Scotland Communities and society, Housing and planning

Scotland’s Town Toolkit: Inspiration to make your town flourish

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Nick Wright, one of the creators of the new Town Toolkit, gives his view on how the free-to-use resource can help people change their local towns for the better.

For 20 years, I’ve been lucky enough to work on regeneration plans and projects across Scottish towns – from Annan to Lerwick, Stornoway to Peterhead. I’ve learned how one person like me can never know all the answers and what brilliant things can be achieved when people work together. Without a doubt, deciding a town’s future must be a collaborative effort. It also needs to be comprehensive – doing one thing like a marketing campaign, a new town square or a Christmas fair is never enough. Every single town has its own unique and complicated mix of issues, opportunities and personalities, and then layered on top of that is a constantly shifting context – thanks to factors like digital technology, politics, Brexit, Covid-19, among so many more.

This is where the new Town Toolkit comes in. Although it doesn’t have a magic formula that will make your town perfect, it does give you a comprehensive range of tried and tested examples that can give you inspiration, information and the confidence to make your town better.

Back in 2015, the Scottish Government and Scotland’s Towns Partnership (STP) launched the original Town Centre Toolkit. It remains an excellent resource, but things have moved on since then – just think about the climate emergency, Covid-19 and the ceaseless rise of the internet and smart technology.

That’s why when the STP got in touch with us about revamping the original Toolkit, I was delighted but a little overawed. I asked myself, how could I do justice to such a mammoth task?

As we explored how to go about it – by drawing on the knowledge of over 200 experienced practitioners across Scotland – the idea emerged to create a web-based Toolkit which draws on real examples that could evolve and grow over time. Most importantly, preparing the new Toolkit collaboratively with people on the ground would neatly reflect the reality that towns themselves are collaborative endeavours.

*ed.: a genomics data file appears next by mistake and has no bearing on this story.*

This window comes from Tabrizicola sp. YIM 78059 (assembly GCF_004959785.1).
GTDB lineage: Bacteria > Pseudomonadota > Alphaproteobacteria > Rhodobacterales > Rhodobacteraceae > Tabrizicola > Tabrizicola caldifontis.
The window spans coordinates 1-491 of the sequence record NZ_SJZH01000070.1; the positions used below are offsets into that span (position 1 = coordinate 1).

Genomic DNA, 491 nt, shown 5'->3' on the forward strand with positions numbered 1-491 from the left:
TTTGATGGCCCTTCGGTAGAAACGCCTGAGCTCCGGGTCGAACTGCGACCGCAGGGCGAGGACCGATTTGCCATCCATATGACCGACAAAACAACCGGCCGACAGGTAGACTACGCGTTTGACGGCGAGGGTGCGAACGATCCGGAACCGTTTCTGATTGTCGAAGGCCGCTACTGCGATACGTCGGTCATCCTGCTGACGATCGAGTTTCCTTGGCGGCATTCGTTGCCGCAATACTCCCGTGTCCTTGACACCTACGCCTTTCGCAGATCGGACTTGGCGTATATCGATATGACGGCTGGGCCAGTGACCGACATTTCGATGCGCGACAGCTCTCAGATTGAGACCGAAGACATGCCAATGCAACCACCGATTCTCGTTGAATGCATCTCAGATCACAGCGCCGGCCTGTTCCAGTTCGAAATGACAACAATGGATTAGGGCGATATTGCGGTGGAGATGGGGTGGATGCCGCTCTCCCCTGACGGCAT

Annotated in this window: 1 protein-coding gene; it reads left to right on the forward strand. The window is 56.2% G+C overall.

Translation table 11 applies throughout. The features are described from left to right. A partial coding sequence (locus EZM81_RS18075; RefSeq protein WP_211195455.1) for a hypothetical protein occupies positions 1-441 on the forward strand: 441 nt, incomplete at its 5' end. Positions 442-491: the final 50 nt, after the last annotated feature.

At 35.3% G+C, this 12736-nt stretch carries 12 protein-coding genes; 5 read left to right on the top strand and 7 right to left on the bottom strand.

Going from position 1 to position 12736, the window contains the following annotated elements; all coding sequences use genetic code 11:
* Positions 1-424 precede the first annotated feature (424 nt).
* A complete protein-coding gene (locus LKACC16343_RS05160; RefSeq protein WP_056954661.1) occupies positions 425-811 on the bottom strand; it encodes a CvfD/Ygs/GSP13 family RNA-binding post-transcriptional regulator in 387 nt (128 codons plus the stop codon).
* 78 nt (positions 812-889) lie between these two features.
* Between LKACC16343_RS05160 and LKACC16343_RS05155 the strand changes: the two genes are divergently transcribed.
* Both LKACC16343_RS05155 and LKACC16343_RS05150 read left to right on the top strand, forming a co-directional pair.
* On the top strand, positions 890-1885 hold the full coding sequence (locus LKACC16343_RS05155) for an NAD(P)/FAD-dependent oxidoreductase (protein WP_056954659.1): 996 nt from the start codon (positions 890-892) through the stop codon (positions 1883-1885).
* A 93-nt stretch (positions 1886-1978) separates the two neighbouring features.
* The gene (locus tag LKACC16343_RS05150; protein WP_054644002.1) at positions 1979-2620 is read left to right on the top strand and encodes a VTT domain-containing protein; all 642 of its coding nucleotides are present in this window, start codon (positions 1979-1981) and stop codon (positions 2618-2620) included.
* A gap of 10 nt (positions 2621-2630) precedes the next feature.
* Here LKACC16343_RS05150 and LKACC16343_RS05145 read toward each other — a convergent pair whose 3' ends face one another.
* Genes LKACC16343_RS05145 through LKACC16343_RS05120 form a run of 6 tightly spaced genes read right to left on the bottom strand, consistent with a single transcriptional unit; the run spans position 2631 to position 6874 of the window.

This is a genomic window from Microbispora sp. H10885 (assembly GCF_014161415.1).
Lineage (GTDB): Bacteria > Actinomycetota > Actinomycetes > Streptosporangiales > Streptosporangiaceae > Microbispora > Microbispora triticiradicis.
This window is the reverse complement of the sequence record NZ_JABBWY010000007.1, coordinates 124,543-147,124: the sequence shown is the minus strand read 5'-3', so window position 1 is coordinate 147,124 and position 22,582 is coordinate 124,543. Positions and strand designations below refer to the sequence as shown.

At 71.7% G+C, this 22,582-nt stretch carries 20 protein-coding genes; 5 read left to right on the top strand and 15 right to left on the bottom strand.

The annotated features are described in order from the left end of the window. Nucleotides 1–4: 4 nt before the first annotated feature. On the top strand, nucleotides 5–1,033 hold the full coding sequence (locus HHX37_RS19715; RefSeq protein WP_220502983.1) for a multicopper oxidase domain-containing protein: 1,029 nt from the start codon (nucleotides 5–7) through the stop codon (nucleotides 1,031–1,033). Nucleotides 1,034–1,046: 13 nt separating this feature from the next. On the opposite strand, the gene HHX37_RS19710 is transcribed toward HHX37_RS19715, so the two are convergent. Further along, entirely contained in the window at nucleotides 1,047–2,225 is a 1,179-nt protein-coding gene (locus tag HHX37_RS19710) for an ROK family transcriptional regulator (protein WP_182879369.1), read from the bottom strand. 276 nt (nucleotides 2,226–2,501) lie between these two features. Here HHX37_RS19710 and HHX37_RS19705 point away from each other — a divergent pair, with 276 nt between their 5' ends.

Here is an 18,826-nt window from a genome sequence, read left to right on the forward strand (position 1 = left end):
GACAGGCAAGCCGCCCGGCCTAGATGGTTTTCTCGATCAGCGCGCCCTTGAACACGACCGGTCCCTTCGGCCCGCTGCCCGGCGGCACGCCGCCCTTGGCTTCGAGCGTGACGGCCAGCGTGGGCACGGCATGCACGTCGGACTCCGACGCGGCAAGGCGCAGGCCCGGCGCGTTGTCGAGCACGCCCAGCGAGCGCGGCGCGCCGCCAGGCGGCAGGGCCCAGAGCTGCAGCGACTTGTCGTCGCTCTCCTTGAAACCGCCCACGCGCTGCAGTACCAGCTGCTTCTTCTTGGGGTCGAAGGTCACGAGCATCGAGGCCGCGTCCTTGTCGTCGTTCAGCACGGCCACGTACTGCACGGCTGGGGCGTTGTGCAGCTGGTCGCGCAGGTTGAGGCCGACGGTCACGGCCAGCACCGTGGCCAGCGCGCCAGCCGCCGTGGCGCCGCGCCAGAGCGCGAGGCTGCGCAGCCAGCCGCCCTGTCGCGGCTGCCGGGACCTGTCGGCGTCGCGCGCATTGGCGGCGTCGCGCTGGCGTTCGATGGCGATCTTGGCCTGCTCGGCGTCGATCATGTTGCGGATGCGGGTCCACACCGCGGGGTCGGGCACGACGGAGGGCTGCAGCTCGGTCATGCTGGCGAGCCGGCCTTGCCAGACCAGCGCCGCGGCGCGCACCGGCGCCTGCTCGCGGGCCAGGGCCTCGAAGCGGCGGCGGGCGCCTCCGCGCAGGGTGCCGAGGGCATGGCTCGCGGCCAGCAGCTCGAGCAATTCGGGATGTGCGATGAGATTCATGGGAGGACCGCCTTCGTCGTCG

Local authorities were among the diverse organisations contributing their expertise to the Toolkit. Both COSLA and a number of individual authorities (Orkney, West Dunbartonshire, Argyll and Bute, Angus) provided case study examples of how they were collaborating with local organisations to improve their towns. While these examples covered all thematic areas, councils’ contribution was particularly strong in the area of building and property management, streets and spaces, and the sub-themes of vacancy and dereliction, town centre living, and ‘town centre first’ community facilities. Plus, of course, the all-important role of facilitating collaboration amongst local players.

At the heart of the new Toolkit are tried and tested examples, not just enticing ideas. Those real examples, the vast majority from Scottish towns, will help local government make positive changes in their towns, whatever your sector or organisation.

Many towns have done great things, and some of their stories are told in the Inspiration section of the new Toolkit. However, I think the real added value of the new Toolkit is the information, intelligence and inspiration that it draws together, all in one place.

For me, one of the most satisfying parts of developing the new Toolkit was thinking about how to make sense of such a huge amount of information. We had to weigh up factors like giving the right amount of information, making it easy to navigate, and appealing to different interests and learning styles – which is why there is so much use of video, for example.

Whether you’re in local government, a community group or run a local business, there’s something in the Toolkit for you. Whether you want to dip in and explore or you have a specific idea you want to research, it’s all covered. You can drill down into detailed topics (like arts and culture, or buildings and property), get advice on how to organise yourselves in the Taking Action section, or just browse and enjoy the journey. And if something is missing, please tell us so we can fill in the gaps for everyone’s benefit!

Nick Wright is a chartered town planner, a qualified mediator and a trained facilitator. He is also the founder of Nick Wright Planning. You can view the new Toolkit here.

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